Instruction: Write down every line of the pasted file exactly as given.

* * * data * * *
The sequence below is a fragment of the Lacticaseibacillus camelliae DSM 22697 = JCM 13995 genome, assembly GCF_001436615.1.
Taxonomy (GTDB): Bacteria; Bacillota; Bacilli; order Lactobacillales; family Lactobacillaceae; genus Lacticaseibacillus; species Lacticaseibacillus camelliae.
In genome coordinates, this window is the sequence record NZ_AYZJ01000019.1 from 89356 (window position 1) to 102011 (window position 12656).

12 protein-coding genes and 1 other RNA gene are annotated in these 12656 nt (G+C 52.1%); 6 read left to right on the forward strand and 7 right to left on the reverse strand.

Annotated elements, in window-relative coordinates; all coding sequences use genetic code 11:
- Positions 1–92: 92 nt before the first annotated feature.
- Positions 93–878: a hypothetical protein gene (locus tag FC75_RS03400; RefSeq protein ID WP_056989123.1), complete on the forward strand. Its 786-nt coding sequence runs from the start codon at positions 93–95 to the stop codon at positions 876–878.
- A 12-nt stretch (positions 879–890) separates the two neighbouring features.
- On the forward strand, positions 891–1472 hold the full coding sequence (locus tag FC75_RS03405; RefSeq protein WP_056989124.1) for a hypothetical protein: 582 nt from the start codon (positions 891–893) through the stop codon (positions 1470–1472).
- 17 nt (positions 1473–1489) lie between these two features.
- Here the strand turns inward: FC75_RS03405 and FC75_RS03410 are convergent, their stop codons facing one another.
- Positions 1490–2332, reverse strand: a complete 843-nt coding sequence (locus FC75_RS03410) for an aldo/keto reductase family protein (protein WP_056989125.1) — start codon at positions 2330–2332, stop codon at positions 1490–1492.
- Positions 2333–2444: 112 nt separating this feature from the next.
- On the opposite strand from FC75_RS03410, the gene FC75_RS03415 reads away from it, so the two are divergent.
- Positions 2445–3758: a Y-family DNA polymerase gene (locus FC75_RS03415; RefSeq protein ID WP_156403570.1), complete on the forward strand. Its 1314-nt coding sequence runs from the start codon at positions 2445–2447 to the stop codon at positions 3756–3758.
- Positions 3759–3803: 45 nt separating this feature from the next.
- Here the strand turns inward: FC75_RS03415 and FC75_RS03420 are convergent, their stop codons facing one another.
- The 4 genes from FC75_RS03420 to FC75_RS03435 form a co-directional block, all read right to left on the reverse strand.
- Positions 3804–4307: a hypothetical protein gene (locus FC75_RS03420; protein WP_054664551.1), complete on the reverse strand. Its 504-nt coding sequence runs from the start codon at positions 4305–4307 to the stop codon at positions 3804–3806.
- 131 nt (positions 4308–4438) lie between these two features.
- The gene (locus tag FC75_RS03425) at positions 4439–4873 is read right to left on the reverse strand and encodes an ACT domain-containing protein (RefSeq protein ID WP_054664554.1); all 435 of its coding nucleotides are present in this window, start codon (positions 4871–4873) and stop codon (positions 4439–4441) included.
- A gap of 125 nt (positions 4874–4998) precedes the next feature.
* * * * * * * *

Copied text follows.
The sequence below is a fragment of the Lacticaseibacillus camelliae DSM 22697 = JCM 13995 genome, assembly GCF_001436615.1.
Taxonomy (GTDB): Bacteria; Bacillota; Bacilli; order Lactobacillales; family Lactobacillaceae; genus Lacticaseibacillus; species Lacticaseibacillus camelliae.
In genome coordinates, this window is the sequence record NZ_AYZJ01000019.1 from 89356 (window position 1) to 102011 (window position 12656).

12 protein-coding genes and 1 other RNA gene are annotated in these 12656 nt (G+C 52.1%); 6 read left to right on the forward strand and 7 right to left on the reverse strand.

Annotated elements, in window-relative coordinates; all coding sequences use genetic code 11:
- Positions 1–92: 92 nt before the first annotated feature.
- Positions 93–878: a hypothetical protein gene (locus tag FC75_RS03400; RefSeq protein ID WP_056989123.1), complete on the forward strand. Its 786-nt coding sequence runs from the start codon at positions 93–95 to the stop codon at positions 876–878.
- A 12-nt stretch (positions 879–890) separates the two neighbouring features.
- On the forward strand, positions 891–1472 hold the full coding sequence (locus tag FC75_RS03405; RefSeq protein WP_056989124.1) for a hypothetical protein: 582 nt from the start codon (positions 891–893) through the stop codon (positions 1470–1472).
- 17 nt (positions 1473–1489) lie between these two features.
- Here the strand turns inward: FC75_RS03405 and FC75_RS03410 are convergent, their stop codons facing one another.
- Positions 1490–2332, reverse strand: a complete 843-nt coding sequence (locus FC75_RS03410) for an aldo/keto reductase family protein (protein WP_056989125.1) — start codon at positions 2330–2332, stop codon at positions 1490–1492.
- Positions 2333–2444: 112 nt separating this feature from the next.
- On the opposite strand from FC75_RS03410, the gene FC75_RS03415 reads away from it, so the two are divergent.
- Positions 2445–3758: a Y-family DNA polymerase gene (locus FC75_RS03415; RefSeq protein ID WP_156403570.1), complete on the forward strand. Its 1314-nt coding sequence runs from the start codon at positions 2445–2447 to the stop codon at positions 3756–3758.
- Positions 3759–3803: 45 nt separating this feature from the next.
- Here the strand turns inward: FC75_RS03415 and FC75_RS03420 are convergent, their stop codons facing one another.
- The 4 genes from FC75_RS03420 to FC75_RS03435 form a co-directional block, all read right to left on the reverse strand.
- Positions 3804–4307: a hypothetical protein gene (locus FC75_RS03420; protein WP_054664551.1), complete on the reverse strand. Its 504-nt coding sequence runs from the start codon at positions 4305–4307 to the stop codon at positions 3804–3806.
- 131 nt (positions 4308–4438) lie between these two features.
- The gene (locus tag FC75_RS03425) at positions 4439–4873 is read right to left on the reverse strand and encodes an ACT domain-containing protein (RefSeq protein ID WP_054664554.1); all 435 of its coding nucleotides are present in this window, start codon (positions 4871–4873) and stop codon (positions 4439–4441) included.
- A gap of 125 nt (positions 4874–4998) precedes the next feature.